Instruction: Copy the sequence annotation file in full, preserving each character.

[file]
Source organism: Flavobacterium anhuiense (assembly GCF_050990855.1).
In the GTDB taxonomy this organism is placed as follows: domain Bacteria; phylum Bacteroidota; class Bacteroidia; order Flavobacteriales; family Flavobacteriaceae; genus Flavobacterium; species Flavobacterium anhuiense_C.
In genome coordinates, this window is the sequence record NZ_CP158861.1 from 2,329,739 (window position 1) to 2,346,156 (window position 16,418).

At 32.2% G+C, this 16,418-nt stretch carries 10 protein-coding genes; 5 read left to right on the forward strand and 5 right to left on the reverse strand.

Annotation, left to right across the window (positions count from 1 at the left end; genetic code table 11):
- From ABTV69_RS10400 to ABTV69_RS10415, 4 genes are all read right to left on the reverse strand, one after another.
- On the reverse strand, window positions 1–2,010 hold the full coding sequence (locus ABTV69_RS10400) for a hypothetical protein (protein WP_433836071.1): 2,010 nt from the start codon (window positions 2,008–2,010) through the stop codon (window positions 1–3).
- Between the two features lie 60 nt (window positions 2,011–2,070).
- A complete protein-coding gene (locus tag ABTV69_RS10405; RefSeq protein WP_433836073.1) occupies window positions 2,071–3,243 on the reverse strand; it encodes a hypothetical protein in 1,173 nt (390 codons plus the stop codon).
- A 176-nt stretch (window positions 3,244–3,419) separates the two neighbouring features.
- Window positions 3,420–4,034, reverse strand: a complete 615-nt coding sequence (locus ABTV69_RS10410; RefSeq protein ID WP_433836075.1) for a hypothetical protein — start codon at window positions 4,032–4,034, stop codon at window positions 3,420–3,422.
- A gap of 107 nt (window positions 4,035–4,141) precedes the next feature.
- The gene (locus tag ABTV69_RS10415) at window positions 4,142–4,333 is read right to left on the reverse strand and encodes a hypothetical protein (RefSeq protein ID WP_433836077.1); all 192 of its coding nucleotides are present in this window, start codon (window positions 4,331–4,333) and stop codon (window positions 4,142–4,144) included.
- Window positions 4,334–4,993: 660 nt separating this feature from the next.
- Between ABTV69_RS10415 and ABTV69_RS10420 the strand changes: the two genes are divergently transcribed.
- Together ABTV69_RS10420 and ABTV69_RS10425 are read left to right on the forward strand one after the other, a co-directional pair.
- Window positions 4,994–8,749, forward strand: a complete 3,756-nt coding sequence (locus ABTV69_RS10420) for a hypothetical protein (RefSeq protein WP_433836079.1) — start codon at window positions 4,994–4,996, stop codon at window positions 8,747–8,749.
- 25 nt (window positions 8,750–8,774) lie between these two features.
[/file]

Source organism: Flavobacterium anhuiense (assembly GCF_050990855.1).
In the GTDB taxonomy this organism is placed as follows: domain Bacteria; phylum Bacteroidota; class Bacteroidia; order Flavobacteriales; family Flavobacteriaceae; genus Flavobacterium; species Flavobacterium anhuiense_C.
In genome coordinates, this window is the sequence record NZ_CP158861.1 from 2,329,739 (window position 1) to 2,346,156 (window position 16,418).

At 32.2% G+C, this 16,418-nt stretch carries 10 protein-coding genes; 5 read left to right on the forward strand and 5 right to left on the reverse strand.

Annotation, left to right across the window (positions count from 1 at the left end; genetic code table 11):
- From ABTV69_RS10400 to ABTV69_RS10415, 4 genes are all read right to left on the reverse strand, one after another.
- On the reverse strand, window positions 1–2,010 hold the full coding sequence (locus ABTV69_RS10400) for a hypothetical protein (protein WP_433836071.1): 2,010 nt from the start codon (window positions 2,008–2,010) through the stop codon (window positions 1–3).
- Between the two features lie 60 nt (window positions 2,011–2,070).
- A complete protein-coding gene (locus tag ABTV69_RS10405; RefSeq protein WP_433836073.1) occupies window positions 2,071–3,243 on the reverse strand; it encodes a hypothetical protein in 1,173 nt (390 codons plus the stop codon).
- A 176-nt stretch (window positions 3,244–3,419) separates the two neighbouring features.
- Window positions 3,420–4,034, reverse strand: a complete 615-nt coding sequence (locus ABTV69_RS10410; RefSeq protein ID WP_433836075.1) for a hypothetical protein — start codon at window positions 4,032–4,034, stop codon at window positions 3,420–3,422.
- A gap of 107 nt (window positions 4,035–4,141) precedes the next feature.
- The gene (locus tag ABTV69_RS10415) at window positions 4,142–4,333 is read right to left on the reverse strand and encodes a hypothetical protein (RefSeq protein ID WP_433836077.1); all 192 of its coding nucleotides are present in this window, start codon (window positions 4,331–4,333) and stop codon (window positions 4,142–4,144) included.
- Window positions 4,334–4,993: 660 nt separating this feature from the next.
- Between ABTV69_RS10415 and ABTV69_RS10420 the strand changes: the two genes are divergently transcribed.
- Together ABTV69_RS10420 and ABTV69_RS10425 are read left to right on the forward strand one after the other, a co-directional pair.
- Window positions 4,994–8,749, forward strand: a complete 3,756-nt coding sequence (locus ABTV69_RS10420) for a hypothetical protein (RefSeq protein WP_433836079.1) — start codon at window positions 4,994–4,996, stop codon at window positions 8,747–8,749.
- 25 nt (window positions 8,750–8,774) lie between these two features.